Sheriff’s deputies also have applied the law as it was written, but after reviewing recent cases the Sheriff’s Office will now look to charge suspects with simple battery — a misdemeanor — instead of intentional exposure if similar situations come up in the future, said Casey Rayborn Hicks, a Sheriff’s Office spokeswoman.
“We are currently reviewing our training procedures to take steps to educate and train our deputies to apply the most appropriate charges based on the circumstances,” Hicks said.
In one case from last year, Melvin Brumfield, 38, appeared drunk when he approached deputies who were questioning a relative, cursed at them and demanded that they leave his relative alone, according to the affidavit of probable cause.
But while deputies drove him away from the scene on Jan. 11, 2013, Brumfield spat twice through the police unit’s grate bars and his spit “hit the right corner eye socket of the [deputy] both times,” according to the affidavit. Brumfield then told a deputy, “die … nice and slow, I have that gangster,” which the deputy took to be slang for being HIV-positive, the affidavit states.
Brumfield said in an interview that he doesn’t remember saying anything like that, much less spitting and implying he had the virus, which he insisted he doens’t have. But deputies booked him on a count of intentional exposure, as well as counts of resisting an officer, disturbing the peace while intoxicated and interfering with a law enforcement investigation. All of the other counts were misdemeanors, but the intentional exposure count is reflected in Brumfield’s $6,500 bail amount, with $5,000 stemming from the addition of that felony crime.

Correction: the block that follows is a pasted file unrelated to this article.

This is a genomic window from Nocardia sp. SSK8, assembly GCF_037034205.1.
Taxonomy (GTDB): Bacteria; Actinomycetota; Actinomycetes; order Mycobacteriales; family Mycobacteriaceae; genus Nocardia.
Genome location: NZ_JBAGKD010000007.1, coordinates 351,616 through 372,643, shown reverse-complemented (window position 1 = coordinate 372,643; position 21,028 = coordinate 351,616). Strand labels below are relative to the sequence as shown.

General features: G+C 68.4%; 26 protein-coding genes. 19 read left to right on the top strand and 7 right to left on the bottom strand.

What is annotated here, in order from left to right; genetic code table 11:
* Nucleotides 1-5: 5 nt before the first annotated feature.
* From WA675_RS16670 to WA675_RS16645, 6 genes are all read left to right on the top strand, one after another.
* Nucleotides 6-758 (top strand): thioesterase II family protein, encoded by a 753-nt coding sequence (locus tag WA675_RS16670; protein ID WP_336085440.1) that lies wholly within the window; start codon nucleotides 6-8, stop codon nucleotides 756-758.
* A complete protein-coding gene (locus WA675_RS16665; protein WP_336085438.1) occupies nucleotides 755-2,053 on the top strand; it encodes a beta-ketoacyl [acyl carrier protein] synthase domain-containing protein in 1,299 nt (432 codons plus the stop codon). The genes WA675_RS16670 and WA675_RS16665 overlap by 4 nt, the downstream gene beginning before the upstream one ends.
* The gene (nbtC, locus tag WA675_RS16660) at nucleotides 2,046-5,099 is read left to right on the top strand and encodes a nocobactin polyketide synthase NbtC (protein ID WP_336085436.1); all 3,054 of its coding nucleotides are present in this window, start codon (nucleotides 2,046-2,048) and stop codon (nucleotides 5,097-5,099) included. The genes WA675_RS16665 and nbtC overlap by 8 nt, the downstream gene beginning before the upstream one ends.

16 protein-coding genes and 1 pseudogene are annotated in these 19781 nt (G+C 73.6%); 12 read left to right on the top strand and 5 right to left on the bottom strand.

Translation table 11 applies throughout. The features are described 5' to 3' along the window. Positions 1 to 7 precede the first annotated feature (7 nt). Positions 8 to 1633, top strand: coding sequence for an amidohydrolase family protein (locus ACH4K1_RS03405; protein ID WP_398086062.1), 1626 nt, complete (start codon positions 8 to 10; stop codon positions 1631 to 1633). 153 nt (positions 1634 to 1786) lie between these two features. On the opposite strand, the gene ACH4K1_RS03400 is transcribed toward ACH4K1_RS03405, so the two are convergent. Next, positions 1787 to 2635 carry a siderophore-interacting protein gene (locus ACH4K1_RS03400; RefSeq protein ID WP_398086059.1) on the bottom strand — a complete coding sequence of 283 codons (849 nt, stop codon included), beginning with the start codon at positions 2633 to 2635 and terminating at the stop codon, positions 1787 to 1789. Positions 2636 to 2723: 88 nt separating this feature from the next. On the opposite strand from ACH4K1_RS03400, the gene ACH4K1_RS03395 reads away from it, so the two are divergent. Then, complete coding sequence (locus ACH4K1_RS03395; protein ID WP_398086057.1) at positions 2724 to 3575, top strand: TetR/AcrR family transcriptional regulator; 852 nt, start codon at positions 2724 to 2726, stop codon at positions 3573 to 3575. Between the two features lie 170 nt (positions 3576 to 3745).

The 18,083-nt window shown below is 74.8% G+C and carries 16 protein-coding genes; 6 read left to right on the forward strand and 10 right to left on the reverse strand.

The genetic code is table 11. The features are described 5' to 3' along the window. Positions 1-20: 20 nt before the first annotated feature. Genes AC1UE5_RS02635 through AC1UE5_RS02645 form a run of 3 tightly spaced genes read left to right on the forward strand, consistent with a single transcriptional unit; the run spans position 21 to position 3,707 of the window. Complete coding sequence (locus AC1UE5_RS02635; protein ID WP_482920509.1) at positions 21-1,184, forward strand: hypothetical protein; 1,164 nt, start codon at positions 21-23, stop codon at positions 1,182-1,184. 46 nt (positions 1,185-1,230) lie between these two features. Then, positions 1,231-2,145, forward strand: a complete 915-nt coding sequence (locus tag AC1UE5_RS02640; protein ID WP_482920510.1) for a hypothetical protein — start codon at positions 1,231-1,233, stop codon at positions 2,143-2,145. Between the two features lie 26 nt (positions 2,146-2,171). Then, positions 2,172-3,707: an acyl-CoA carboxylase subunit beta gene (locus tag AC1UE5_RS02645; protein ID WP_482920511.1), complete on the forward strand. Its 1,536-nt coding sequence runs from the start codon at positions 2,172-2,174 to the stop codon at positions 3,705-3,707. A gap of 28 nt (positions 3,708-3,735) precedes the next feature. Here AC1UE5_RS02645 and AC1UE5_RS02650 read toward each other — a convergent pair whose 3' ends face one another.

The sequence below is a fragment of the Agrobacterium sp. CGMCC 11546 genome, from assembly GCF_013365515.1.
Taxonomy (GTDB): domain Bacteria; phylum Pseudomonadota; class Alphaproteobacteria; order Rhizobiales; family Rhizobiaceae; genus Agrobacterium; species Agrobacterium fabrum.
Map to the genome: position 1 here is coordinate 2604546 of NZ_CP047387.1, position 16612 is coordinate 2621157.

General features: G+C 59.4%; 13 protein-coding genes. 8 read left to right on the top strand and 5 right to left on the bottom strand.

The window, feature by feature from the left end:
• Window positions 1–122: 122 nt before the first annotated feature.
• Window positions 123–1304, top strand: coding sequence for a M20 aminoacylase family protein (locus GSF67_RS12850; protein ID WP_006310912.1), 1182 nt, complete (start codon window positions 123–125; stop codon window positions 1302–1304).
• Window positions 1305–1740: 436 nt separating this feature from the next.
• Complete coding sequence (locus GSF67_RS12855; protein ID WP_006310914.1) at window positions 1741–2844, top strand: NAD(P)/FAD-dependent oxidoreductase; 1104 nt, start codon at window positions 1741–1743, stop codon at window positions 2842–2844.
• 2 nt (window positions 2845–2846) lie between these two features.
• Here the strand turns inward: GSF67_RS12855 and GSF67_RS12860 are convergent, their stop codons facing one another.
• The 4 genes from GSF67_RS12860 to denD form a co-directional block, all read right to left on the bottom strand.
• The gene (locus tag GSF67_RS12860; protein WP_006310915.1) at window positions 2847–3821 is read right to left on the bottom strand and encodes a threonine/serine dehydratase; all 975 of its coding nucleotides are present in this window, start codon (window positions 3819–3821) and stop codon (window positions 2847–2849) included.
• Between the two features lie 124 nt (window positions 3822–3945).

If the HIV-related accusation hadn’t been added, Brumfield said he could have posted bond. But instead he sat in jail for months unable to afford the total sum and wondered what was happening with his case.
In late March 2013, more than two months after his initial arrest, Brumfield filed a court motion on his own behalf — he says he did not have access to a lawyer — in which he asked for a release without bail and wrote that he had taken two HIV tests, both of which came back negative. “I have never told him at all that I have (a) virus I will not put his life (or) his family life in danger with such virus, neither my wife and kids which I love so much,” Brumfield wrote.
On April 29 — more than three months after his initial arrest — his motion was granted, and Brumfield was released that day. He was never charged with any of the crimes he was arrested for, court records show.